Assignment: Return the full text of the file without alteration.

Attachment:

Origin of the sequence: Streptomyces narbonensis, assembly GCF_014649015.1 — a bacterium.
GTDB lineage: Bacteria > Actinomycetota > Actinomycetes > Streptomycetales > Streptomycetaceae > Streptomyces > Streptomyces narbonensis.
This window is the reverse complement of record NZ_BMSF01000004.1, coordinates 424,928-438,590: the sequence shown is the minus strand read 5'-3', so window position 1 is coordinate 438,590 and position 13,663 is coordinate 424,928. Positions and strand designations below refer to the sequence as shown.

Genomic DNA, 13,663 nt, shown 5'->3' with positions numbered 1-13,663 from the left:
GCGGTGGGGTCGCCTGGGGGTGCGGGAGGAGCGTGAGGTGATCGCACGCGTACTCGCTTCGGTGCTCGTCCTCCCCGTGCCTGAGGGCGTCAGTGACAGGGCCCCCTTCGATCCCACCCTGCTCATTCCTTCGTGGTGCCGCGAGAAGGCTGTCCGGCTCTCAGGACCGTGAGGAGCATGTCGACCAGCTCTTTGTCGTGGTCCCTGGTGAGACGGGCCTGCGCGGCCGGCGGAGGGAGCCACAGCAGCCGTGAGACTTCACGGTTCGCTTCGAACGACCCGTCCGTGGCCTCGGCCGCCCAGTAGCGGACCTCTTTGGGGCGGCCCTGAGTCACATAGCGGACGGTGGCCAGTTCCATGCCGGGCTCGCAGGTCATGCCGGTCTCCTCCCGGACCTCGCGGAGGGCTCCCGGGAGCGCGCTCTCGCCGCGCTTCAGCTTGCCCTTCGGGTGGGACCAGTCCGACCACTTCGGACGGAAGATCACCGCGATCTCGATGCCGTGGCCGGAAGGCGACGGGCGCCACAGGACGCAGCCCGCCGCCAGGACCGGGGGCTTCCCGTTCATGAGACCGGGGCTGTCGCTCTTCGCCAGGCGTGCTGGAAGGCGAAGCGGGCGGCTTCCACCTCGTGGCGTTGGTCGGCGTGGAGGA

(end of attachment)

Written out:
Origin of the sequence: Streptomyces narbonensis, assembly GCF_014649015.1 — a bacterium.
GTDB lineage: Bacteria > Actinomycetota > Actinomycetes > Streptomycetales > Streptomycetaceae > Streptomyces > Streptomyces narbonensis.
This window is the reverse complement of record NZ_BMSF01000004.1, coordinates 424,928-438,590: the sequence shown is the minus strand read 5'-3', so window position 1 is coordinate 438,590 and position 13,663 is coordinate 424,928. Positions and strand designations below refer to the sequence as shown.

Genomic DNA, 13,663 nt, shown 5'->3' with positions numbered 1-13,663 from the left:
GCGGTGGGGTCGCCTGGGGGTGCGGGAGGAGCGTGAGGTGATCGCACGCGTACTCGCTTCGGTGCTCGTCCTCCCCGTGCCTGAGGGCGTCAGTGACAGGGCCCCCTTCGATCCCACCCTGCTCATTCCTTCGTGGTGCCGCGAGAAGGCTGTCCGGCTCTCAGGACCGTGAGGAGCATGTCGACCAGCTCTTTGTCGTGGTCCCTGGTGAGACGGGCCTGCGCGGCCGGCGGAGGGAGCCACAGCAGCCGTGAGACTTCACGGTTCGCTTCGAACGACCCGTCCGTGGCCTCGGCCGCCCAGTAGCGGACCTCTTTGGGGCGGCCCTGAGTCACATAGCGGACGGTGGCCAGTTCCATGCCGGGCTCGCAGGTCATGCCGGTCTCCTCCCGGACCTCGCGGAGGGCTCCCGGGAGCGCGCTCTCGCCGCGCTTCAGCTTGCCCTTCGGGTGGGACCAGTCCGACCACTTCGGACGGAAGATCACCGCGATCTCGATGCCGTGGCCGGAAGGCGACGGGCGCCACAGGACGCAGCCCGCCGCCAGGACCGGGGGCTTCCCGTTCATGAGACCGGGGCTGTCGCTCTTCGCCAGGCGTGCTGGAAGGCGAAGCGGGCGGCTTCCACCTCGTGGCGTTGGTCGGCGTGGAGGA